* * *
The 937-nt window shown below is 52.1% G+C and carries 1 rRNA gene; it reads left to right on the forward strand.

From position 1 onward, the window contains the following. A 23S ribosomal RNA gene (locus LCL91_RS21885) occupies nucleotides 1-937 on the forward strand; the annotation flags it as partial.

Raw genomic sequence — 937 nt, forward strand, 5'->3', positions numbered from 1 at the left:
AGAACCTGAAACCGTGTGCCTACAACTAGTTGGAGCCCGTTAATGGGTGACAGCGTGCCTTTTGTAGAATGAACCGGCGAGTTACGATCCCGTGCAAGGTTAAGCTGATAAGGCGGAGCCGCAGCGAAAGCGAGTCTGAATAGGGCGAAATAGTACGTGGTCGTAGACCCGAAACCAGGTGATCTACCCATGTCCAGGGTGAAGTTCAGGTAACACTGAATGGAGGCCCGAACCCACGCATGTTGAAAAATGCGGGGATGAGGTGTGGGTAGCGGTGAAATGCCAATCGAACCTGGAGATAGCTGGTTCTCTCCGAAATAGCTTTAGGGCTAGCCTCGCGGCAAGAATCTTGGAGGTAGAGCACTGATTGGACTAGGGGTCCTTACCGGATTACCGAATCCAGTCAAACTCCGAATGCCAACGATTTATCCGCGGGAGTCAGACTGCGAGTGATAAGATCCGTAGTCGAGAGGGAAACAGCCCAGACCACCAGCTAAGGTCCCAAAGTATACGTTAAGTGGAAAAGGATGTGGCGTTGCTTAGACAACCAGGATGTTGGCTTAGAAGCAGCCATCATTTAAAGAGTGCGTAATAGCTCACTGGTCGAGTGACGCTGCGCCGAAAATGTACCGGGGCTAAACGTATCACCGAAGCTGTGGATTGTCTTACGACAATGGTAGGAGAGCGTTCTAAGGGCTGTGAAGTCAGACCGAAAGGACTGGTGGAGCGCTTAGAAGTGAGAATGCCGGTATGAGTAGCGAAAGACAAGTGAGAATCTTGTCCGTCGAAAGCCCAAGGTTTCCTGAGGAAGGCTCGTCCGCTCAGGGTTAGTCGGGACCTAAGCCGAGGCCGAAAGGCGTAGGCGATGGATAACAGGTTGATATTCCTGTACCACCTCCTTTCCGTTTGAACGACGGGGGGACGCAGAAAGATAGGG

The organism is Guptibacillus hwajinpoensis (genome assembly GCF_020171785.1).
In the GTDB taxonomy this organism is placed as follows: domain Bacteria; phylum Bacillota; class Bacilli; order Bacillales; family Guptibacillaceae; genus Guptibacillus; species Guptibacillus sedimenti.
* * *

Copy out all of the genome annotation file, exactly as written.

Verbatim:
The 937-nt window shown below is 52.1% G+C and carries 1 rRNA gene; it reads left to right on the forward strand.

From position 1 onward, the window contains the following. A 23S ribosomal RNA gene (locus LCL91_RS21885) occupies nucleotides 1-937 on the forward strand; the annotation flags it as partial.

Raw genomic sequence — 937 nt, forward strand, 5'->3', positions numbered from 1 at the left:
AGAACCTGAAACCGTGTGCCTACAACTAGTTGGAGCCCGTTAATGGGTGACAGCGTGCCTTTTGTAGAATGAACCGGCGAGTTACGATCCCGTGCAAGGTTAAGCTGATAAGGCGGAGCCGCAGCGAAAGCGAGTCTGAATAGGGCGAAATAGTACGTGGTCGTAGACCCGAAACCAGGTGATCTACCCATGTCCAGGGTGAAGTTCAGGTAACACTGAATGGAGGCCCGAACCCACGCATGTTGAAAAATGCGGGGATGAGGTGTGGGTAGCGGTGAAATGCCAATCGAACCTGGAGATAGCTGGTTCTCTCCGAAATAGCTTTAGGGCTAGCCTCGCGGCAAGAATCTTGGAGGTAGAGCACTGATTGGACTAGGGGTCCTTACCGGATTACCGAATCCAGTCAAACTCCGAATGCCAACGATTTATCCGCGGGAGTCAGACTGCGAGTGATAAGATCCGTAGTCGAGAGGGAAACAGCCCAGACCACCAGCTAAGGTCCCAAAGTATACGTTAAGTGGAAAAGGATGTGGCGTTGCTTAGACAACCAGGATGTTGGCTTAGAAGCAGCCATCATTTAAAGAGTGCGTAATAGCTCACTGGTCGAGTGACGCTGCGCCGAAAATGTACCGGGGCTAAACGTATCACCGAAGCTGTGGATTGTCTTACGACAATGGTAGGAGAGCGTTCTAAGGGCTGTGAAGTCAGACCGAAAGGACTGGTGGAGCGCTTAGAAGTGAGAATGCCGGTATGAGTAGCGAAAGACAAGTGAGAATCTTGTCCGTCGAAAGCCCAAGGTTTCCTGAGGAAGGCTCGTCCGCTCAGGGTTAGTCGGGACCTAAGCCGAGGCCGAAAGGCGTAGGCGATGGATAACAGGTTGATATTCCTGTACCACCTCCTTTCCGTTTGAACGACGGGGGGACGCAGAAAGATAGGG

The organism is Guptibacillus hwajinpoensis (genome assembly GCF_020171785.1).
In the GTDB taxonomy this organism is placed as follows: domain Bacteria; phylum Bacillota; class Bacilli; order Bacillales; family Guptibacillaceae; genus Guptibacillus; species Guptibacillus sedimenti.